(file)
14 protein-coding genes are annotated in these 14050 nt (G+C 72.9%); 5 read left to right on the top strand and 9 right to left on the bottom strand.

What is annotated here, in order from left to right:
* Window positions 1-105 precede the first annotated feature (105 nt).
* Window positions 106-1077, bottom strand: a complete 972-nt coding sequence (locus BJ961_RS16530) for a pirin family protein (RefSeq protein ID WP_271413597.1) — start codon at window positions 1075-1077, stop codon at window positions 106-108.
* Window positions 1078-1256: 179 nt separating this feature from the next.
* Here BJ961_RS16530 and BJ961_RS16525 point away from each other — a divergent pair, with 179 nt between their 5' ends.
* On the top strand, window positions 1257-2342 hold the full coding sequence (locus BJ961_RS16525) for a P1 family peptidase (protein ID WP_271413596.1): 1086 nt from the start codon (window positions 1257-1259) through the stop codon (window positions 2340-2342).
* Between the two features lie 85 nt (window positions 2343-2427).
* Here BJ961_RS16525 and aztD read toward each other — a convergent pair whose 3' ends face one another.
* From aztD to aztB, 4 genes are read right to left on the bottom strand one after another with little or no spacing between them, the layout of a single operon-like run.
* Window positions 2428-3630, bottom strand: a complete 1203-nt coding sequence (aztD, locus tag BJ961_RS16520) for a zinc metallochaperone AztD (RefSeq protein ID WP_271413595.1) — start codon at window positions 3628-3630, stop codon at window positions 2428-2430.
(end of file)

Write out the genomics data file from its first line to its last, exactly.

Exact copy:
14 protein-coding genes are annotated in these 14050 nt (G+C 72.9%); 5 read left to right on the top strand and 9 right to left on the bottom strand.

What is annotated here, in order from left to right:
* Window positions 1-105 precede the first annotated feature (105 nt).
* Window positions 106-1077, bottom strand: a complete 972-nt coding sequence (locus BJ961_RS16530) for a pirin family protein (RefSeq protein ID WP_271413597.1) — start codon at window positions 1075-1077, stop codon at window positions 106-108.
* Window positions 1078-1256: 179 nt separating this feature from the next.
* Here BJ961_RS16530 and BJ961_RS16525 point away from each other — a divergent pair, with 179 nt between their 5' ends.
* On the top strand, window positions 1257-2342 hold the full coding sequence (locus BJ961_RS16525) for a P1 family peptidase (protein ID WP_271413596.1): 1086 nt from the start codon (window positions 1257-1259) through the stop codon (window positions 2340-2342).
* Between the two features lie 85 nt (window positions 2343-2427).
* Here BJ961_RS16525 and aztD read toward each other — a convergent pair whose 3' ends face one another.
* From aztD to aztB, 4 genes are read right to left on the bottom strand one after another with little or no spacing between them, the layout of a single operon-like run.
* Window positions 2428-3630, bottom strand: a complete 1203-nt coding sequence (aztD, locus tag BJ961_RS16520) for a zinc metallochaperone AztD (RefSeq protein ID WP_271413595.1) — start codon at window positions 3628-3630, stop codon at window positions 2428-2430.